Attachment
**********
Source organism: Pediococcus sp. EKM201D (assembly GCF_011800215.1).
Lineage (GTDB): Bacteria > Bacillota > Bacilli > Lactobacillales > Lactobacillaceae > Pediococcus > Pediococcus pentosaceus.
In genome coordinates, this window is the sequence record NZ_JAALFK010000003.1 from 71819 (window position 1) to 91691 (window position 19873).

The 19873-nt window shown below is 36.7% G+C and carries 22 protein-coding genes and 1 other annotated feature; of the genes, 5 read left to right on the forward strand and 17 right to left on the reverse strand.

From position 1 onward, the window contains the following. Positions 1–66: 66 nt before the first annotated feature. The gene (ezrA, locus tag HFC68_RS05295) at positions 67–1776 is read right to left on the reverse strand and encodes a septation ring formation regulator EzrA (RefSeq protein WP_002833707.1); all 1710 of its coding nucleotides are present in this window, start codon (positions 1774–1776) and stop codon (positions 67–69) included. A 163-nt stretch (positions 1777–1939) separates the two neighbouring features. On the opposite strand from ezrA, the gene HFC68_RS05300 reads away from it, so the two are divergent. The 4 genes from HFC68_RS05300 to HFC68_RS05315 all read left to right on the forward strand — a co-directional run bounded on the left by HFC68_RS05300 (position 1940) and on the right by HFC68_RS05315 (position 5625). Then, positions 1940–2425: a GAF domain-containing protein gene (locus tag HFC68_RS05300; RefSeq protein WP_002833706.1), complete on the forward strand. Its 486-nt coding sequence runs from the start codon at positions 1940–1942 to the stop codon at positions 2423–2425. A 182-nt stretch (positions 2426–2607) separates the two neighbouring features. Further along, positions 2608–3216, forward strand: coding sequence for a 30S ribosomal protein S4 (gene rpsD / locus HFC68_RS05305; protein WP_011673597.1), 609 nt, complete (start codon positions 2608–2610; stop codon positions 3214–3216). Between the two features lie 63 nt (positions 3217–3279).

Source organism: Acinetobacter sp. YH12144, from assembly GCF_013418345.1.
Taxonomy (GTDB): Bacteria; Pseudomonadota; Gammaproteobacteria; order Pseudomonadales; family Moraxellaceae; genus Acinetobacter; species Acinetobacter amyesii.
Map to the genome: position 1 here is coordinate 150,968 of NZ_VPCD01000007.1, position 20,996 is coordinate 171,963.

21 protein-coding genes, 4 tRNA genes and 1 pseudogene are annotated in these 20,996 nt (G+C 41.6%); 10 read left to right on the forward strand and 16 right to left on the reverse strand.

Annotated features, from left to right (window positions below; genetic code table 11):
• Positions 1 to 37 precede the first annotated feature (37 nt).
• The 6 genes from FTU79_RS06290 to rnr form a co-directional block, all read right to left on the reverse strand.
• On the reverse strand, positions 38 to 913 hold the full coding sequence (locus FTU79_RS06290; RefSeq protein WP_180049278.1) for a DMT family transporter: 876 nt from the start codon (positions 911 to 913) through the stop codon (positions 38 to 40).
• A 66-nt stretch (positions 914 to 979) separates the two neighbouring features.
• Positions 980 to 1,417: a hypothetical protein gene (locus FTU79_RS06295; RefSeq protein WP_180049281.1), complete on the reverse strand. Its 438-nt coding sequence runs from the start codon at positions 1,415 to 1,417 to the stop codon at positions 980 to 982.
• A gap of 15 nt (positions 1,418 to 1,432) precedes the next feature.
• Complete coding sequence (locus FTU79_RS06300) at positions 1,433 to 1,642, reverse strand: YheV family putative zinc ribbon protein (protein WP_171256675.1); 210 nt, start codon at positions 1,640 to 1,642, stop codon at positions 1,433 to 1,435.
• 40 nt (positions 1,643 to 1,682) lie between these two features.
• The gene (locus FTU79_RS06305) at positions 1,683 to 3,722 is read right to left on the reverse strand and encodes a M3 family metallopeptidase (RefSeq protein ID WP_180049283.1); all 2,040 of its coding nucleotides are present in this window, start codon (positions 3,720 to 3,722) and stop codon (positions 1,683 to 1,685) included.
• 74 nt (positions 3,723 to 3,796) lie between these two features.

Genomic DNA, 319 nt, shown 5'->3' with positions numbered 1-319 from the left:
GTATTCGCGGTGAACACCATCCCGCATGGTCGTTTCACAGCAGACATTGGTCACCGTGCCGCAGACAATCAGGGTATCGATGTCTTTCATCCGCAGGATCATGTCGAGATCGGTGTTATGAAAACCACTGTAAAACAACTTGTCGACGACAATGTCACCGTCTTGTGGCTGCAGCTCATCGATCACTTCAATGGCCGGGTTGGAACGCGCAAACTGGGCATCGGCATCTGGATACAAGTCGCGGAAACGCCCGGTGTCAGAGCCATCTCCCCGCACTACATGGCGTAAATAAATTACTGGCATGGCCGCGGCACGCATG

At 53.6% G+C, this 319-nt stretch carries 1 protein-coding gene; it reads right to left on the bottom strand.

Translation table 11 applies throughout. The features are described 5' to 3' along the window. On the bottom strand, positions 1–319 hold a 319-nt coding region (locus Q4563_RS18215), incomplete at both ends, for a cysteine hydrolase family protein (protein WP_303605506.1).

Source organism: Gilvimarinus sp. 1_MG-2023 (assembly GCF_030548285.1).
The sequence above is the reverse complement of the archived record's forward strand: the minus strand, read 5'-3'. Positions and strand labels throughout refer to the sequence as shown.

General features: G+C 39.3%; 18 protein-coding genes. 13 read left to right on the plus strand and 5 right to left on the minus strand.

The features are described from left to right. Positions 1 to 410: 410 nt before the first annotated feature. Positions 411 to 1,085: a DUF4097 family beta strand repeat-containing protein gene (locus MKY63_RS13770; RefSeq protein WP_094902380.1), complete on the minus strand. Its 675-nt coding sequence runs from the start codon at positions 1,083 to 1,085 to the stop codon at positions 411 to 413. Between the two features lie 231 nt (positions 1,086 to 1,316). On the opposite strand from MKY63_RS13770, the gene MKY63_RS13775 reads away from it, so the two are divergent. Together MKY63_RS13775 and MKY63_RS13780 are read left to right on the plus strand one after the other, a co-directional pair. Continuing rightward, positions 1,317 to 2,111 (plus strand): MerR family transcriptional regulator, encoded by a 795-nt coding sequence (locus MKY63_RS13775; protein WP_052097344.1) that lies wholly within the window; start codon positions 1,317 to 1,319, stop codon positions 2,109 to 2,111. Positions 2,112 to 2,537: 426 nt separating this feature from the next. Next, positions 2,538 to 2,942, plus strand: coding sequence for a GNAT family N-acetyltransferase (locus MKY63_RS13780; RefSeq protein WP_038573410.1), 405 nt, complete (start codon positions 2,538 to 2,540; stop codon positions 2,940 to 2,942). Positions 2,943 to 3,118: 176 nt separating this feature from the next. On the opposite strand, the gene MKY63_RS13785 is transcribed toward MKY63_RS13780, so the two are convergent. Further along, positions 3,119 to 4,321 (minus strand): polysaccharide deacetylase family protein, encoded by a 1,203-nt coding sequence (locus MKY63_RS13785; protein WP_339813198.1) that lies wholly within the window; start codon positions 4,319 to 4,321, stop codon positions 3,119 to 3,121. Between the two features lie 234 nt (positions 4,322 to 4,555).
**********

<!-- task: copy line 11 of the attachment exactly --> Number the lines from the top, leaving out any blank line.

• Positions 1 to 37 precede the first annotated feature (37 nt).